A former Carthage City Council Member has returned to his home town with a new burden, or “gift” as he calls it, and a new purpose in life.

A former Carthage City Council Member has returned to his home town with a new burden, or “gift” as he calls it, and a new purpose in life.
T.J. Teed is a Sarcoxie native who lived in Carthage for eight years and served on the Carthage City Council for four years, from 2008-2012, before he moved to Northwest Arkansas for his job.
It was in Arkansas four years ago that his life took a dramatic turn.
“I had been experiencing some shaking and tremors in my right hand and we went back and forth to the doctor and I had been misdiagnosed several times on what everyone thought it was,” Teed said. “Finally I made a trip to Barnes Jewish Hospital in St. Louis and was able to see the movement disorder specialist there. I was there for about 15 minutes and they looked at me and said you have Parkinson's Disease.”
Teed said his age was part of the problem when it came to getting an accurate diagnosis. Teed is 37 now, but he was 33 when he was searching for the cause of the tremors in his hand.
“A lot of doctors would look at me and say, you're too young for Parkinson's,” Teed said. “That wasn't the case at all, anybody can get Parkinson's. It typically runs in older people, but that's the thing, I was young onset. I tell people I'm a 37 year old man in an 80-year-old's body. Sometimes that's the way it feels. I'm not able to be as active as I used to be. I get tired very quickly and wish I could run and play with my kiddos like I used to be able to do.”
Teed says he's taking his diagnosis in stride and working to do what he can to help others and help find a cure.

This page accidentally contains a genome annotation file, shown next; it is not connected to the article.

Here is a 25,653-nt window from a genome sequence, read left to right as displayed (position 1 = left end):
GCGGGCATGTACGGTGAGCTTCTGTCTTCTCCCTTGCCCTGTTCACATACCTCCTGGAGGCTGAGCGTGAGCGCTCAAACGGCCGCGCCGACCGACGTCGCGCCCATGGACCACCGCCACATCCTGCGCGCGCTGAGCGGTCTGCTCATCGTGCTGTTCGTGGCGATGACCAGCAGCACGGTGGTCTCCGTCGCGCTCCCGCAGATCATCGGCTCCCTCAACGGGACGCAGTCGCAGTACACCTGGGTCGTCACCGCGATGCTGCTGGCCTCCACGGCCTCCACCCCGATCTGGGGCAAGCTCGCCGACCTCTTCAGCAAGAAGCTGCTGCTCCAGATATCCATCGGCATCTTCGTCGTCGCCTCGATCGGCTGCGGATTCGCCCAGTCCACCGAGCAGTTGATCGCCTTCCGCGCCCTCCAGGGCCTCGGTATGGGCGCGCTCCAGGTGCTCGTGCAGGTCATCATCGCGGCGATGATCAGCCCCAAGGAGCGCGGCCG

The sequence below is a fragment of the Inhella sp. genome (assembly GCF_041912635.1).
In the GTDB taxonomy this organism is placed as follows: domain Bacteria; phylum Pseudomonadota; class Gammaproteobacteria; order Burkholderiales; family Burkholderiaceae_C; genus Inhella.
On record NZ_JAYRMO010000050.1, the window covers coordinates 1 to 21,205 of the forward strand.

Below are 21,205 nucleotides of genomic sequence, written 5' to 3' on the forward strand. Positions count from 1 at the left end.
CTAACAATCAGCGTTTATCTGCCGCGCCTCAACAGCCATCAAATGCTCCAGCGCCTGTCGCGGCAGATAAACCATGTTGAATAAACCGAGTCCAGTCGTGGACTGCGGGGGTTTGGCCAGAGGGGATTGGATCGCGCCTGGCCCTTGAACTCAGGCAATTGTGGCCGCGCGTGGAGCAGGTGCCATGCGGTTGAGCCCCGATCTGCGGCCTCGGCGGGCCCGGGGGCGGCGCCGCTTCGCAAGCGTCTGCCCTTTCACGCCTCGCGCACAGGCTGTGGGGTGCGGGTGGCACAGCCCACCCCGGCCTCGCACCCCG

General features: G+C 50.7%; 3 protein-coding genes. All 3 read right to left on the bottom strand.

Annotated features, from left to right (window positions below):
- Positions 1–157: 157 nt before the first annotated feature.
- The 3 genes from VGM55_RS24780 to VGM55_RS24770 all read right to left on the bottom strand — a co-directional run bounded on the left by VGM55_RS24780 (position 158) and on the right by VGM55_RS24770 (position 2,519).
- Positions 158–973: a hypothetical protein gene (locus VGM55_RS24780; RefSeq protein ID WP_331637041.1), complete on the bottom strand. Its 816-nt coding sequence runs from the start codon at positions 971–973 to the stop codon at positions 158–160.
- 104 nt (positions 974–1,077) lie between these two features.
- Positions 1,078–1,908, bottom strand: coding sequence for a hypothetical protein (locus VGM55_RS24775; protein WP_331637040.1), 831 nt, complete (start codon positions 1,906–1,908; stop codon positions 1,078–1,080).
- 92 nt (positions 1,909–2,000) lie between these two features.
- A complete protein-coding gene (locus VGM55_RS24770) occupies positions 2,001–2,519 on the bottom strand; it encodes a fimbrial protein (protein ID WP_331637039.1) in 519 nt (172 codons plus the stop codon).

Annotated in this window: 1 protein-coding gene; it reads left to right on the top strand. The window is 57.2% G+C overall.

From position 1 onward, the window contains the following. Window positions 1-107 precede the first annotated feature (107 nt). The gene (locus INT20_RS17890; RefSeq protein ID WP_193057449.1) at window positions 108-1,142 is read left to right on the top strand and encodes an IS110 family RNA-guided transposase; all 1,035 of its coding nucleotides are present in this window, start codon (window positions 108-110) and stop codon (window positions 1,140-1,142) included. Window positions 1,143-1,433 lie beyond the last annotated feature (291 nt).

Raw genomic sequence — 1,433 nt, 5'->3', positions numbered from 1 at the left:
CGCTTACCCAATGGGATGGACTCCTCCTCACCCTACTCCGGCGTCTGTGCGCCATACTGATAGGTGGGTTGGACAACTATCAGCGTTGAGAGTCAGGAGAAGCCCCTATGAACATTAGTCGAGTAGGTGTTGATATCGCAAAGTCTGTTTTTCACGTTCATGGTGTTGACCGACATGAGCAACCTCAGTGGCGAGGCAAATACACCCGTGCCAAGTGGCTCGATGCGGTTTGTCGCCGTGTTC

He's a stay-at-home dad for his four kids, Jayden, 11; Abby, 9; Kaitlyn, 7; and Tyler, 4. His wife, Alyssa Teed works for Arvest Bank, that's why the family moved to Arkansas six years ago.
Teed said Arvest worked with his wife to enable her to work from a Carthage bank so the family could move closer to loved ones who could help him when needed.
And next week he's traveling to Washington, D.C., with the Michael J. Fox Foundation for Parkinson's Research, a foundation created by the actor and comedian, Michael J. Fox, who was diagnosed with Parkinson's at age 29.
In a written release, the foundation said Teed and more than 300 other advocates will meet with members of Congress to “share their stories of the personal impact Parkinson’s disease (PD) has made on their lives and the lives of their loved ones. Delegates will educate lawmakers on the need for federal funding for research toward a cure for Parkinson’s, and policy support for those living with the disease.”
Teed is attending the 2018 Parkinson's Policy Forum, an event supported by the Fox Foundation and nine other Parkinson's organizations across the country.
“The 2018 Parkinson’s Policy Forum will feature two days of training, followed by one day of advocacy, congressional outreach and education to Members of Congress on Capitol Hill,” the Fox Foundation said. “Teed will meet with Senators, Representatives and their staff to talk about the need to provide federal funding for Parkinson’s research programs at the Centers for Disease Control and Prevention, National Institutes of Health, and the Department of Defense.”
“I am honored to attend the 2018 Parkinson’s Policy Forum to represent the Parkinson’s community on Capitol Hill on these important issues,” Teed said. “I reach out to my Senators and Representative year-round at town halls and local meetings, as well as through email and phone calls, but the chance to come together with hundreds of people like me, share our journey and show our nation’s leaders what it means to live with Parkinson’s disease is powerful.”